Yasmine Evjen shares her passion for Android development and how to get involved at DevFest

Posted by Komal Sandhu - Global Program Manager, Google Developer Groups

“I would love to see more stepping out of our comfort zones, playing with technology, and bringing back that joy of what got us into Android development in the first place.”

Learn Android tools and tips from Android Community Lead, Yasmine Evjen, and hear from her first-hand on how to get involved.

Continue reading

A Conversation with Android Developer and Community Builder, Ceren Tunay

Posted by Baris Yesugey - Regional Lead, Google Developers Turkey and Central Asia

We recently spoke with Ceren Tunay, a Google Developer Group Organizer in Edirne, Turkey. who notes, “while we were organizing events, I noticed people have a huge passion for tech. I asked myself, "what is that thing in tech that makes people so impassioned? And after that, I started to better understand the tech industry, thanks to the programs offered by Google Developer Groups. Then I decided to learn to code. After a while, now I know that I am where I want to be, and realized I have worked towards finding my dream job.”

Tell us about yourself

I am a mobile developer & community builder who aims to be a restless learner. I am strongly passionate about how innovation can help communities advance and grow. I engage in public speaking on topics like development, community, women in tech, and motivation. I am a co-founder & mentor for the Android Developers Group Turkey.

I serve as an organizer for the Google Developer Groups Edirne. I am also a Google Women Techmakers Ambassador - among all of these groups and the collaborations among them, we reach over 90 Google Developer Student Clubs chapters in Turkey and throughout Central Asia. In that spirit, I personally believe that more colors make a better rainbow in the tech community. My dream is to build a future where the lack of diversity is no longer an issue in the tech community.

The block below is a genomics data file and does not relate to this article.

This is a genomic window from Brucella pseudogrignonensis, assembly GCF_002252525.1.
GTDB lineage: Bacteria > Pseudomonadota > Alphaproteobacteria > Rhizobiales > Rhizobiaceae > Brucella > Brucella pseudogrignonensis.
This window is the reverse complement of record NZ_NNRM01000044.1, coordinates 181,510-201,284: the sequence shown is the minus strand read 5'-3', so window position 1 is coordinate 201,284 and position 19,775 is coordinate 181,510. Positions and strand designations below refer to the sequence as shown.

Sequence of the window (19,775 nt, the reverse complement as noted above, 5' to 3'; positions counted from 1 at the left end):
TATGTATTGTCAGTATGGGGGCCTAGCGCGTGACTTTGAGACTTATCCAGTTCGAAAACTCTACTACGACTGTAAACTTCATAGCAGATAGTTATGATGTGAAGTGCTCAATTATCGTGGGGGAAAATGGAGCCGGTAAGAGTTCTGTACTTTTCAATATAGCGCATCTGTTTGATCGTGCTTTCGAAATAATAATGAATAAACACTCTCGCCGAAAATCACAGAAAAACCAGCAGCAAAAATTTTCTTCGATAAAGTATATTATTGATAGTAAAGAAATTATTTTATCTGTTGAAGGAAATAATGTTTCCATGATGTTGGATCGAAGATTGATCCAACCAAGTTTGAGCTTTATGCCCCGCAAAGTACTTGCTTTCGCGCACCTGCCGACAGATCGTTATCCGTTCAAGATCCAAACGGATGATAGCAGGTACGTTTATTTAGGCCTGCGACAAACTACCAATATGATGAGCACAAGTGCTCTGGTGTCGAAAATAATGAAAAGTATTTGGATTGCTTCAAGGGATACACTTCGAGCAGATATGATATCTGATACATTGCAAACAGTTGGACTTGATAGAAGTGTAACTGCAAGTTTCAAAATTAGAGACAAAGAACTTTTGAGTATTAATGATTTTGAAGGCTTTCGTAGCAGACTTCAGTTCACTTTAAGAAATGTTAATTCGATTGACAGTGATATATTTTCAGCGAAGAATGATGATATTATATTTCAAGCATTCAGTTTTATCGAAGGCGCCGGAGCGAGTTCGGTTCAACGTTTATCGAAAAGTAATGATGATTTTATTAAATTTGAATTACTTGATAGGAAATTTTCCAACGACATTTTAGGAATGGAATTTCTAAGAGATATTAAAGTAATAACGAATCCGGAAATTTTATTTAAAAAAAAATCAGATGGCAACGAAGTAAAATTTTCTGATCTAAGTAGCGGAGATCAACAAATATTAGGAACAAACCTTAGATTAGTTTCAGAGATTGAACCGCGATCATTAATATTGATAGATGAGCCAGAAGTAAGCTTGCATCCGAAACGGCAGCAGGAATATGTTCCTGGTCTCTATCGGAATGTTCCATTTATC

What is your job, and how does it relate to the tech community?

My major is chemical engineering, and I am working as a community manager at a game development company called Game Factory. My community-facing role allows me to be a person who motivates and helps people to navigate the learning process on their journey to becoming a developer. I feel able to create inspiration because I have been through what others feel and experience when learning to code, so I can easily empathize with them.

How did you get your start in this field?

In studying the field of chemical engineering, I came across the Google Developer Groups (GDG) and I participated in the organizing team to help and support the organization. While we were organizing events, I noticed people have a huge passion for tech. I asked myself, "what is that thing in tech that makes people so impassioned?"

And after that, I started to better understand the tech industry, thanks to the programs offered by GDG. Then I decided to learn to code. After a while, now I know that I am where I want to be, and I have worked towards finding my dream job.

Can you tell me about how you became interested in technology? 

I got introduced to technology in this way through GDG. When I first participated in the community, I was actually only planning to improve my organization and project management skills. But I was lucky that I had the chance to watch people and see what they are doing in tech and in the broader industry. When I saw people's passion and curiosity in this space, I started to also be interested. But the moment that I wanted to learn to code is when I realized how people get to enjoy the time when they are coding and improve themselves altogether.